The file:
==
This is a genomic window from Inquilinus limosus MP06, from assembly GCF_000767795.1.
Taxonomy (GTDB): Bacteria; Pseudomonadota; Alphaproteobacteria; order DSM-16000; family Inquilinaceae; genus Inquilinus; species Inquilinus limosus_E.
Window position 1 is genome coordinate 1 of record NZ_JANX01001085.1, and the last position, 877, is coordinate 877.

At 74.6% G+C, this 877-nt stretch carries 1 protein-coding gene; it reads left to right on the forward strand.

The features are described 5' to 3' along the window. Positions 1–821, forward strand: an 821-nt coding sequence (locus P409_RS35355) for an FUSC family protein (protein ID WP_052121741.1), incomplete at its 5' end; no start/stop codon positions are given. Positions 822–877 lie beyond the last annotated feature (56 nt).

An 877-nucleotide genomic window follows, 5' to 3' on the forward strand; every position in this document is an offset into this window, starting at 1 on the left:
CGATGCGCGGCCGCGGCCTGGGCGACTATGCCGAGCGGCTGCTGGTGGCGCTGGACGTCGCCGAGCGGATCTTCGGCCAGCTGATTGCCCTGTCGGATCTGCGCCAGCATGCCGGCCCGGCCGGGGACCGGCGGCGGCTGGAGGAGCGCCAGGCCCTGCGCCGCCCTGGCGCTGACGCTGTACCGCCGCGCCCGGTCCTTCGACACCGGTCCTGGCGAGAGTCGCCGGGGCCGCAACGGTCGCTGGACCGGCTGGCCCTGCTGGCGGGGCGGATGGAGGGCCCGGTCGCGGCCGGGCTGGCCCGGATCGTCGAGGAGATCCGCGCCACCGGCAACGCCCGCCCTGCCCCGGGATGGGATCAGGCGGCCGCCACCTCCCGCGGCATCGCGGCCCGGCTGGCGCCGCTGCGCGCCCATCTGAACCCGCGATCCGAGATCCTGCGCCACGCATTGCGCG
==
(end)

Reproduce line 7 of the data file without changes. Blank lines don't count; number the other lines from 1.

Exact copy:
CGATGCGCGGCCGCGGCCTGGGCGACTATGCCGAGCGGCTGCTGGTGGCGCTGGACGTCGCCGAGCGGATCTTCGGCCAGCTGATTGCCCTGTCGGATCTGCGCCAGCATGCCGGCCCGGCCGGGGACCGGCGGCGGCTGGAGGAGCGCCAGGCCCTGCGCCGCCCTGGCGCTGACGCTGTACCGCCGCGCCCGGTCCTTCGACACCGGTCCTGGCGAGAGTCGCCGGGGCCGCAACGGTCGCTGGACCGGCTGGCCCTGCTGGCGGGGCGGATGGAGGGCCCGGTCGCGGCCGGGCTGGCCCGGATCGTCGAGGAGATCCGCGCCACCGGCAACGCCCGCCCTGCCCCGGGATGGGATCAGGCGGCCGCCACCTCCCGCGGCATCGCGGCCCGGCTGGCGCCGCTGCGCGCCCATCTGAACCCGCGATCCGAGATCCTGCGCCACGCATTGCGCG